Malaysia is my home, and for better or for worse I will never trade it for another country.

* The author is a Muslim Internet activist and blogs at Critical Thoughts (ibnjuferi.com)

  1. #1 by Thor on Saturday, 28 May 2011 - 9:44 am

    Although there may be a higher income if I were to leave the country and start living elsewhere, the cost of living in other countries is relatively higher than what it currently is in Malaysia. – by the author

    Cost of living in other countries is relatively higher than what it currently is in Malaysia???
    Are you comparing us with countries like Japan?

  2. #2 by dagen on Saturday, 28 May 2011 - 9:53 am

    ///Fast forward to today, the political climate is far different from what it was during the 1990s. Barisan Nasional/Umno is now widely seen as corrupt and unjust, manipulating race issues for their political gain.///

    “… widely seen as …” boy? Actually, it’s a fact. Well known fact to all. And acknowledged by umno. And perversely as well as actively being retained by umno as a right which they described as part of the rights of the malays. In umno’s lingo malay means the new race called umnoputra. Now this is also a fact. A well known fact too.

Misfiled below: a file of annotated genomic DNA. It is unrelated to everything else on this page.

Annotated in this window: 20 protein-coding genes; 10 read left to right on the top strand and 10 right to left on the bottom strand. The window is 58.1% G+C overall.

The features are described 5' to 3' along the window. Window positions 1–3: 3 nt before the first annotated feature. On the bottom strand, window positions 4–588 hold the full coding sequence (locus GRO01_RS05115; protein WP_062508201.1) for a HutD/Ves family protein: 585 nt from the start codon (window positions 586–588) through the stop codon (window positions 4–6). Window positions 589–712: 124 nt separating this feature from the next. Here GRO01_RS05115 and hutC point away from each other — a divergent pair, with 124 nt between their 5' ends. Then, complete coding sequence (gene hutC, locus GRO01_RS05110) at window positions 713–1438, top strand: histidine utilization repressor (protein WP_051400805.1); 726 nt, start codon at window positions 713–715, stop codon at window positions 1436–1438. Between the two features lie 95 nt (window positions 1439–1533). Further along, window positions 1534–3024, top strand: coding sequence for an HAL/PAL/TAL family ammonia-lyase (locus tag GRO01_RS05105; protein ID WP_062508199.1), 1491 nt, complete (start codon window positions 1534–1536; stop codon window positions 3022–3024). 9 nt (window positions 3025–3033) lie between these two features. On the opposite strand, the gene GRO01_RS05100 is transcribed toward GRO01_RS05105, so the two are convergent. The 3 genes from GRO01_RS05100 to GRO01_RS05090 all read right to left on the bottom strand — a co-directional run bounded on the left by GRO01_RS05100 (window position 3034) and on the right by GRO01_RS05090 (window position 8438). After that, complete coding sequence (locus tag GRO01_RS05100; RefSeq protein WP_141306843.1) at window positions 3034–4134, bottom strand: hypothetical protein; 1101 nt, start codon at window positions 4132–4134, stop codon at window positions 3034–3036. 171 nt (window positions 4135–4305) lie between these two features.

3. #3 by Thor on Saturday, 28 May 2011 - 10:02 am

    I’ve been to Australia, Hongkong and Singapore recently and I used to compare the cost of living here and there.
    If you’re to earn Malaysian ringgit here and spend it there, then you’re in trouble but if you’re to work there and spend the money there, then it’ll be much better than here.